A unique new musical is coming to Canberra with the showing of The Hello Girls from local theatre company, Heart Strings Theatre Co. The musical is set in 1918, as the US Army is struggling on the World War I frontline. Drastic times call for drastic measures – and at this time, that meant hiring women!
I had the pleasure of speaking to Kaitlin Nihill, actress, and Ylaria Rogers, producer and actress, about the upcoming production. Although the show is about war, Rogers and Nihill said the production is anything but bleak. The performance is intended to embody hope and empowerment, with its lively soundtrack of “folk and pop earworms.”
Speaking of her first impressions of the show, Rogers said, “I read the synopsis and thought, ‘a piece about war, really?’, but it isn’t a piece about war! It’s a piece about women’s history, which was completely erased by men.”
The Hello Girls focuses on telling the piece of history (or more appropriately, her-story!) about five real women who struggled to be recognised for their contribution and achievements.
Nihill said the mere involvement of women in World War I was surprising to people. “I’ve spoken to so many people and everyone has said, ‘oh, but there weren’t any women in World War I’, but there were!”
When the US entered World War I, the speed of their military telephone communication in Europe was inadequate. Rogers and Nihill said the telephone connections made by the service women were much faster than the men. An inexperienced male military operator took six minutes to connect a call, whereas women recruited with telephonist experience could connect a call in one minute.
Despite their impressive performance, the contribution of these women went undervalued. When the war came to an end, they were not considered veterans, receiving no pension or financial compensation. Very minimal recognition was given, as the female telecommunications leader, Grace Banker, was awarded the Distinguished Service Medal. Amongst 16,000 members of the Signal Corps, 18 received this honour, but Banker was the only female recipient and the contributions of the women were largely neglected. Eventually, in 1975, 23 of the 273 who had served survived to be given formal recognition.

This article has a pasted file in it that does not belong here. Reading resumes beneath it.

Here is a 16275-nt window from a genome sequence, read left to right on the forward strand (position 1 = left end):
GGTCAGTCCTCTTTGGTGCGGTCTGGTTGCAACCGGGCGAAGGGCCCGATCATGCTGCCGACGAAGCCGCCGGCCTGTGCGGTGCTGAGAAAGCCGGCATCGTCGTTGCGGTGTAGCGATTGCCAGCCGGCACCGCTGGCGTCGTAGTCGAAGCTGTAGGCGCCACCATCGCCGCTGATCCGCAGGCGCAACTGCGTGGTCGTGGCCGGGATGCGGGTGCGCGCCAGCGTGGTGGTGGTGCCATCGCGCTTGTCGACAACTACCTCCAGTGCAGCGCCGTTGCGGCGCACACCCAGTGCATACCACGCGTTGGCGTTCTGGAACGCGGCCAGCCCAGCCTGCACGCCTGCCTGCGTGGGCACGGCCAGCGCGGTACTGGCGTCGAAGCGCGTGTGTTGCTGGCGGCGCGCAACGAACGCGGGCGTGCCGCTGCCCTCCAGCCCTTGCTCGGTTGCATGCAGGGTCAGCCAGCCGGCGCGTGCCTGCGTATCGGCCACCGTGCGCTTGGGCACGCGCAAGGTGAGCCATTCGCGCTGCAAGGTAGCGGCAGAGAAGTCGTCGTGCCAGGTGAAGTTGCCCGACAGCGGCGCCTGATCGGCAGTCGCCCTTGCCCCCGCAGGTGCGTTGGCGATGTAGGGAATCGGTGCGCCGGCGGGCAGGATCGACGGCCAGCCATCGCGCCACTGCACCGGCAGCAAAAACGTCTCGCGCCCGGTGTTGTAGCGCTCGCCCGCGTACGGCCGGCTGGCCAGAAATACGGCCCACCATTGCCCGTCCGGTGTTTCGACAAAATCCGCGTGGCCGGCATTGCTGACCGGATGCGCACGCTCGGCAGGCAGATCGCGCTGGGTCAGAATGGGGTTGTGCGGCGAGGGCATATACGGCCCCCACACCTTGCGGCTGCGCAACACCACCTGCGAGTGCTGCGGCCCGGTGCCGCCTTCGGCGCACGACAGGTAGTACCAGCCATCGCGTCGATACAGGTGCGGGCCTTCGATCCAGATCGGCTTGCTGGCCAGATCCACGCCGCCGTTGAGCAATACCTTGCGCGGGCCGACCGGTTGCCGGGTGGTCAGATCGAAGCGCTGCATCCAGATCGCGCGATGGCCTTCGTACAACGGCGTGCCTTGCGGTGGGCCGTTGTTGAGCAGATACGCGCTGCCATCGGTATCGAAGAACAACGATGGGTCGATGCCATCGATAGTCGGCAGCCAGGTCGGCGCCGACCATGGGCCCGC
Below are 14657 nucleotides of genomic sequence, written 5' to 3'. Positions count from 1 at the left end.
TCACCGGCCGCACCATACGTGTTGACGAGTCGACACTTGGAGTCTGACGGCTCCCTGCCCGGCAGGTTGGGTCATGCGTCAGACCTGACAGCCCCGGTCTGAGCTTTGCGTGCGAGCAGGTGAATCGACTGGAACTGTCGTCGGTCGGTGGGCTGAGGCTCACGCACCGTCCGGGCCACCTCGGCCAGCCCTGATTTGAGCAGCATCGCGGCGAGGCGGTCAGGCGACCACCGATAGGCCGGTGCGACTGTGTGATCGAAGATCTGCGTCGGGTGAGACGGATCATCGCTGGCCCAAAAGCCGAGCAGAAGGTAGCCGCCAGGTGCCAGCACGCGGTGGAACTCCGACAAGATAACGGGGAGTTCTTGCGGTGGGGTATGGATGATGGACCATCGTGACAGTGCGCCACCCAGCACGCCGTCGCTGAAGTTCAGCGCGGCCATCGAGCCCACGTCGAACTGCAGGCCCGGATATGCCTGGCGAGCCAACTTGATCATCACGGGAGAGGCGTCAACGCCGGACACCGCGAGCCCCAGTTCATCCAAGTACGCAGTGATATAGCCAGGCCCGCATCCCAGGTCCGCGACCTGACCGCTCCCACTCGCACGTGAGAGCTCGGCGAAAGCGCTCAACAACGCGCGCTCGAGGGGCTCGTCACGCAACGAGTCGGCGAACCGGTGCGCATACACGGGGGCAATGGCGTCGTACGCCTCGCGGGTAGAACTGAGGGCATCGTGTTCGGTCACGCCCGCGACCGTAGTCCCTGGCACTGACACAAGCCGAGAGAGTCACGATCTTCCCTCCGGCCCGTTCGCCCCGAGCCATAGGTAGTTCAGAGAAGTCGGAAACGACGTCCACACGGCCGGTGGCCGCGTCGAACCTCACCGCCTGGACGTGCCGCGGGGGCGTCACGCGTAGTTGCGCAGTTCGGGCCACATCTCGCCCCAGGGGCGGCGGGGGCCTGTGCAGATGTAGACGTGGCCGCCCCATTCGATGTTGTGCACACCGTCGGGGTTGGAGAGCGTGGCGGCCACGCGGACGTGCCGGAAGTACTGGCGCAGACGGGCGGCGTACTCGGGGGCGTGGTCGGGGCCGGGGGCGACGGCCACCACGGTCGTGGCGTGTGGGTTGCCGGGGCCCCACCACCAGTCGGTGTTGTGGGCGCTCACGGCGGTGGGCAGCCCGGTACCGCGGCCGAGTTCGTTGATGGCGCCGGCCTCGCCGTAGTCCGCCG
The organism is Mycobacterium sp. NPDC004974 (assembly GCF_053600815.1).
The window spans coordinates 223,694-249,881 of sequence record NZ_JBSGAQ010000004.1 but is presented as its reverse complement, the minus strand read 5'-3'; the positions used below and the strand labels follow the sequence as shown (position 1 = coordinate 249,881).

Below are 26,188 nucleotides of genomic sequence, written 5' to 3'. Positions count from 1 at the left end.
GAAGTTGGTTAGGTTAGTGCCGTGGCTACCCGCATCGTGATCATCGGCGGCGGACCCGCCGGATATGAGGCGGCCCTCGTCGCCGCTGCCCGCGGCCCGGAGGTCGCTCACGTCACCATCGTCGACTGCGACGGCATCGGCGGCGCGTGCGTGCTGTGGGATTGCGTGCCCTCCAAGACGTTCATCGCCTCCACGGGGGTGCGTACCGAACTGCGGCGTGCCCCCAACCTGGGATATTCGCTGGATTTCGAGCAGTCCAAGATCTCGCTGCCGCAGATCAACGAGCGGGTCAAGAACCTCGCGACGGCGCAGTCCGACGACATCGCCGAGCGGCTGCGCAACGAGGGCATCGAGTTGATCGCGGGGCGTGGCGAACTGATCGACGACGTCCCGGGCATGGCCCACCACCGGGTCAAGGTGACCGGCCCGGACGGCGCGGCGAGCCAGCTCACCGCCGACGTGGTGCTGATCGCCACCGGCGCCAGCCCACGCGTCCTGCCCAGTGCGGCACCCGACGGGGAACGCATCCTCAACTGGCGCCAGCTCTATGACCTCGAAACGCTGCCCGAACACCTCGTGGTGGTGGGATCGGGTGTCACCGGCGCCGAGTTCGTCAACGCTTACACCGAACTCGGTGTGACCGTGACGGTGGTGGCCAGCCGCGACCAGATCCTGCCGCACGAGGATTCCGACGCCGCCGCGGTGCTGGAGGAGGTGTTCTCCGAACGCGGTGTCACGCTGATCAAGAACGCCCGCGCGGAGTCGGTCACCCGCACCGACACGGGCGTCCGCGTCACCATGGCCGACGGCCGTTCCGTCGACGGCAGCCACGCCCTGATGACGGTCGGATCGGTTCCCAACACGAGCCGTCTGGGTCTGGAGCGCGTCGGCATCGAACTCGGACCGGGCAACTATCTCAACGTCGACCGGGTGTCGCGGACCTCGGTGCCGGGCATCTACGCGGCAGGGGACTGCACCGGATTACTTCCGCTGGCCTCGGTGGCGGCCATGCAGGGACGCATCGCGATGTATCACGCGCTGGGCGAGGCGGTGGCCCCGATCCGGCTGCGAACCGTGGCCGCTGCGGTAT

Unfortunately, this is not an isolated story. There is a history of non-existent or inadequate recognition for the service of those in marginalised groups. During our discussion, Rogers and Nihill mentioned the Australian War Memorial has only just erected their first female statue. The statue depicts Lieutenant Colonel Vivian Bullwinkel AO, in what the Australian War Memorial describes as “…the first of an individual nurse or woman.” Similar experiences have occurred for Indigenous Australians in their push to be recognised equally and appropriately.
Rogers has expressed marginalisation as a key theme of the show.
“Strong, funny and relevant, this piece feels like a call to arms to anyone who has ever felt left behind, forgotten, and unacknowledged for the part they play in this world. It shows that if we fight hard enough, we can change the course of history,” Rogers said.
The Hello Girls is the second musical from the Heart Strings Theatre Co, after their very successful production, Urinetown.
Rogers founded Heart Strings Theatre Co in 2021. It is a Canberra-based, semi-professional production company, with a focus on exciting contemporary productions and harnessing the creative talent in Canberra.
“Paid opportunities for professional performance artists in Canberra are few and far between. I founded Heart Strings to create a platform for professional artists to work together to create high quality theatre and create professional opportunities. I want to see artists paid a living wage for their time and work.
“One of the struggles has been how do we grow our industry in Canberra and support our young artists who are going off into an incredibly challenging industry to be part of,” said Rogers.
The Hello Girls is proudly supported by Canberra Theatre Centre through its New Works and Sector Development Program to support local artists and producers in the commissioning, creative development and presentation of live performances.
This exciting production is showing at The Playhouse, Canberra Theatre Centre from the 7th to 9th of September 2023.